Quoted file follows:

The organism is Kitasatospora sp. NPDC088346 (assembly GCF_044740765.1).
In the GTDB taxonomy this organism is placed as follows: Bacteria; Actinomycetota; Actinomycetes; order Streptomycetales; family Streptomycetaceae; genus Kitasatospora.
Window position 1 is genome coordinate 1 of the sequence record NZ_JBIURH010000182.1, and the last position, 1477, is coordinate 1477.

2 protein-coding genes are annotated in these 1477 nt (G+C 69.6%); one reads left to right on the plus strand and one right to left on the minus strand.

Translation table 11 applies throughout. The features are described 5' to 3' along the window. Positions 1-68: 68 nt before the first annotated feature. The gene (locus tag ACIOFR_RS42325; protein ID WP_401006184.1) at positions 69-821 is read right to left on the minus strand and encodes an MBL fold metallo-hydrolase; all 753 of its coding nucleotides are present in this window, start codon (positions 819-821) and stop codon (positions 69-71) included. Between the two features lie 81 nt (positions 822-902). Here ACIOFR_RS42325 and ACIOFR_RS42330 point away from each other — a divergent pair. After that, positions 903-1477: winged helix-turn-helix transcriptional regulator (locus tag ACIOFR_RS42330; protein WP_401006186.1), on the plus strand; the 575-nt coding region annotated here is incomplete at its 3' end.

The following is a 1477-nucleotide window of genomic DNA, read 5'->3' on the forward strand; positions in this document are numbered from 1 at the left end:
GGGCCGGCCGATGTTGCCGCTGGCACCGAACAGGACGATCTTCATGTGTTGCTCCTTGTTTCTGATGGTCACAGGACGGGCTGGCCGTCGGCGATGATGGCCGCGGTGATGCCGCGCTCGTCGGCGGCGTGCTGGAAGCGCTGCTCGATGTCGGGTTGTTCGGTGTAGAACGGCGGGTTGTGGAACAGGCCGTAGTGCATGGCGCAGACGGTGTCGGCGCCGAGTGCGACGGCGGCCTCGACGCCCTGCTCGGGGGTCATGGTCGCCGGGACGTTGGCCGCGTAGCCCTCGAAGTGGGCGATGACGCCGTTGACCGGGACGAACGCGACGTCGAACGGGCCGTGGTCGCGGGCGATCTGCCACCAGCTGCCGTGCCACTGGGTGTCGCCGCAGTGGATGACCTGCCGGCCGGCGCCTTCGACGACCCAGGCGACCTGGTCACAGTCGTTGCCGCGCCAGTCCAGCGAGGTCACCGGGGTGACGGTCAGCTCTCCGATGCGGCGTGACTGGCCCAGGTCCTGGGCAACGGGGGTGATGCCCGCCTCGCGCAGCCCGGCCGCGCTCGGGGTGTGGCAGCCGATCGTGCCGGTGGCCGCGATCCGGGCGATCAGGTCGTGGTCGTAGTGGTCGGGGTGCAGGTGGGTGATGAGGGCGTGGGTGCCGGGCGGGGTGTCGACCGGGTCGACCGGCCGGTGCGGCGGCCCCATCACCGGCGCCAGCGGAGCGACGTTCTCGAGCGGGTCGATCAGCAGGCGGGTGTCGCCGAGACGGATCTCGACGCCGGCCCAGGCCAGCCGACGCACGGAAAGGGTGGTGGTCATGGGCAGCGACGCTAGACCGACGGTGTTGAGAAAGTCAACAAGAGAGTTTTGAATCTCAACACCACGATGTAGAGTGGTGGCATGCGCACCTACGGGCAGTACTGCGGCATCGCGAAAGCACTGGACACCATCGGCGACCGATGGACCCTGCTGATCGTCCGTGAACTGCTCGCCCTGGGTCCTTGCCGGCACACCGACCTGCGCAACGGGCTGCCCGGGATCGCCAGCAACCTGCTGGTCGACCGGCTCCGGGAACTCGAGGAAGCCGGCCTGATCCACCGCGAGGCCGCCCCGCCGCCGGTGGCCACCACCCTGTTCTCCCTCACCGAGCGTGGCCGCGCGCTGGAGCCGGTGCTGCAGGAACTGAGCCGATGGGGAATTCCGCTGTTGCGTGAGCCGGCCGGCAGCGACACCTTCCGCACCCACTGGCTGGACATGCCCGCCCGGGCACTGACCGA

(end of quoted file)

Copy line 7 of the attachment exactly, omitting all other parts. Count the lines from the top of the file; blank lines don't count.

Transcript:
GGGCCGGCCGATGTTGCCGCTGGCACCGAACAGGACGATCTTCATGTGTTGCTCCTTGTTTCTGATGGTCACAGGACGGGCTGGCCGTCGGCGATGATGGCCGCGGTGATGCCGCGCTCGTCGGCGGCGTGCTGGAAGCGCTGCTCGATGTCGGGTTGTTCGGTGTAGAACGGCGGGTTGTGGAACAGGCCGTAGTGCATGGCGCAGACGGTGTCGGCGCCGAGTGCGACGGCGGCCTCGACGCCCTGCTCGGGGGTCATGGTCGCCGGGACGTTGGCCGCGTAGCCCTCGAAGTGGGCGATGACGCCGTTGACCGGGACGAACGCGACGTCGAACGGGCCGTGGTCGCGGGCGATCTGCCACCAGCTGCCGTGCCACTGGGTGTCGCCGCAGTGGATGACCTGCCGGCCGGCGCCTTCGACGACCCAGGCGACCTGGTCACAGTCGTTGCCGCGCCAGTCCAGCGAGGTCACCGGGGTGACGGTCAGCTCTCCGATGCGGCGTGACTGGCCCAGGTCCTGGGCAACGGGGGTGATGCCCGCCTCGCGCAGCCCGGCCGCGCTCGGGGTGTGGCAGCCGATCGTGCCGGTGGCCGCGATCCGGGCGATCAGGTCGTGGTCGTAGTGGTCGGGGTGCAGGTGGGTGATGAGGGCGTGGGTGCCGGGCGGGGTGTCGACCGGGTCGACCGGCCGGTGCGGCGGCCCCATCACCGGCGCCAGCGGAGCGACGTTCTCGAGCGGGTCGATCAGCAGGCGGGTGTCGCCGAGACGGATCTCGACGCCGGCCCAGGCCAGCCGACGCACGGAAAGGGTGGTGGTCATGGGCAGCGACGCTAGACCGACGGTGTTGAGAAAGTCAACAAGAGAGTTTTGAATCTCAACACCACGATGTAGAGTGGTGGCATGCGCACCTACGGGCAGTACTGCGGCATCGCGAAAGCACTGGACACCATCGGCGACCGATGGACCCTGCTGATCGTCCGTGAACTGCTCGCCCTGGGTCCTTGCCGGCACACCGACCTGCGCAACGGGCTGCCCGGGATCGCCAGCAACCTGCTGGTCGACCGGCTCCGGGAACTCGAGGAAGCCGGCCTGATCCACCGCGAGGCCGCCCCGCCGCCGGTGGCCACCACCCTGTTCTCCCTCACCGAGCGTGGCCGCGCGCTGGAGCCGGTGCTGCAGGAACTGAGCCGATGGGGAATTCCGCTGTTGCGTGAGCCGGCCGGCAGCGACACCTTCCGCACCCACTGGCTGGACATGCCCGCCCGGGCACTGACCGA